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F-Test
• Last Updated : 26 Nov, 2020

F-Test is any test that utilizes the F-Distribution table to fulfil its purpose (for eg: ANOVA). It compares the ratio of the variances of two populations and determines if they are statistically similar or not.

We can use this test when :

• The population is normally distributed.
• The samples are taken at random and are independent samples.

Formulas Used where,
Fcalc = Critical F-value.
σ12 & σ22 = variance of the two samples. where,
df = Degrees of freedom of the sample.
nS = Sample size.

Steps involved:

Step 1: Use Standard deviation (σ) and find variance (σ2) of the data. (if not already given)

Step 2: Determine the null and alternate hypothesis.

•   H0 -> no difference in variances.
•   Ha -> difference in variances.

Step 3: Find Fcalc using Eq-1.

NOTE : While calculating Fcalc, divide the larger variance with small variance as it makes calculations easier.

Step 4: Find the degrees of freedom of the two samples.

Step 5: Find Ftable value using d1 and d2 obtained in Step-4 from the F-distribution table. (link here). Take learning rate, α = 0.05 (if not given)

Looking up the F-distribution table:

In the F-Distribution table (Link here), refer the table as per the given value of α in the question.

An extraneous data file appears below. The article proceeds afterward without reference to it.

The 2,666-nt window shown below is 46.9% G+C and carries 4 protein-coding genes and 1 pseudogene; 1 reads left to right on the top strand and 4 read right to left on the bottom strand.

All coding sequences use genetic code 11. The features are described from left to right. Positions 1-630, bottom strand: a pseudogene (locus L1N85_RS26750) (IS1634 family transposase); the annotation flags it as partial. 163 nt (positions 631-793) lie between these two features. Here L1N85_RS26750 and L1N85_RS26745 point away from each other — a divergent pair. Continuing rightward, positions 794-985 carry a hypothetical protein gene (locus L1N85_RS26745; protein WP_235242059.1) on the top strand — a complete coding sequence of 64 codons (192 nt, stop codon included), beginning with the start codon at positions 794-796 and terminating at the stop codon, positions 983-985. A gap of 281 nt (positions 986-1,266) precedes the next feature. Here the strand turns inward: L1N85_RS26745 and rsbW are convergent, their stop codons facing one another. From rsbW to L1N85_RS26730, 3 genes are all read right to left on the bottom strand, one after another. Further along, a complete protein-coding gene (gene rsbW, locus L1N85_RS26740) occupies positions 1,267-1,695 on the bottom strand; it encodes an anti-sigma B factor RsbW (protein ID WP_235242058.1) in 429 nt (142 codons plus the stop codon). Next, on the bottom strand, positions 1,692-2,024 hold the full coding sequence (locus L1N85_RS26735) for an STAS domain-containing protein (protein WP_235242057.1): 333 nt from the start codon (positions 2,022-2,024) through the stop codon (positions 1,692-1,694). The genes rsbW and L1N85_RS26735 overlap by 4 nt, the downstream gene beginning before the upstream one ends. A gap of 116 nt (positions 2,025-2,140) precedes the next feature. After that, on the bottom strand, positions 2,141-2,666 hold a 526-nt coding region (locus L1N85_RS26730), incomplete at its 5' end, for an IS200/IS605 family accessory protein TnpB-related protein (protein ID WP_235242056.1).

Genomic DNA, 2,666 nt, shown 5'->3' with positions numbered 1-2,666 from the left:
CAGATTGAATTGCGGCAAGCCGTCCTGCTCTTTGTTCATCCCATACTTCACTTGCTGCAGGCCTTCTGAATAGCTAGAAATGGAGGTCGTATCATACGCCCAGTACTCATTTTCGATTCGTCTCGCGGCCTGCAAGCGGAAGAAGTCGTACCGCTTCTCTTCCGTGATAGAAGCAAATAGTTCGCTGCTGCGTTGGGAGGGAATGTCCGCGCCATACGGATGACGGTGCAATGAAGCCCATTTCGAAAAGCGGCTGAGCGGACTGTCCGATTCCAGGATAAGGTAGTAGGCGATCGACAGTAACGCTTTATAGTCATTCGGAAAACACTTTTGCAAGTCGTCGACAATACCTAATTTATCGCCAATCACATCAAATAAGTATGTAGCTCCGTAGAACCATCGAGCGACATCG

• d1 (Across) = df of the sample with numerator variance.  (larger)
• d2 (Below) = df of the sample with denominator variance. (smaller)

Consider the F-Distribution table given below,

While performing One-Tailed F-Test.

GIVEN :
α = 0.05
d1 = 2
d2 = 3

Then, Ftable = 9.55

Step 6: Interpret the results using Fcalc and Ftable.

Interpreting the results:

If Fcalc < Ftable :
Cannot reject null hypothesis.
∴ Variance of two populations are similar.

If Fcalc > Ftable :
Reject null hypothesis.
∴ Variance of two populations are not similar.


Example Problem (Step by Step)

Consider the following example,

Conduct a two-tailed F-Test on the following samples:

Step 1:

• σ12 = (10.47)2 = 109.63
• σ22 = (8.12)2 = 65.99

Step 2:

• H0: no difference in variances.
• Ha: difference in variances.

Step 3:
Fcalc = (109.63 / 65.99) =  1.66

Step 4:
d1 = (n1 – 1) = (41 – 1) = 40
d2 = (n2 — 1) = (21 – 1) = 20

Step 5 - Using d1 = 40 and d2 = 20 in the F-Distribution table. (link here)
Take α = 0.05 as it's not given.
Since it is a two-tailed F-test,
α = 0.05/2
= 0.025
Therefore, Ftable = 2.287

Step 6 - Since Fcalc < Ftable (1.66 < 2.287):
We cannot reject null hypothesis.
∴ Variance of two populations are similar to each other.


F-Test is the most often used when comparing statistical models that have been fitted to a data set to identify the model that best fits the population.  Researchers usually use it when they want to test whether two independent samples have been drawn from a normal population with the same variability. For any doubt/query, comment below. My Personal Notes arrow_drop_up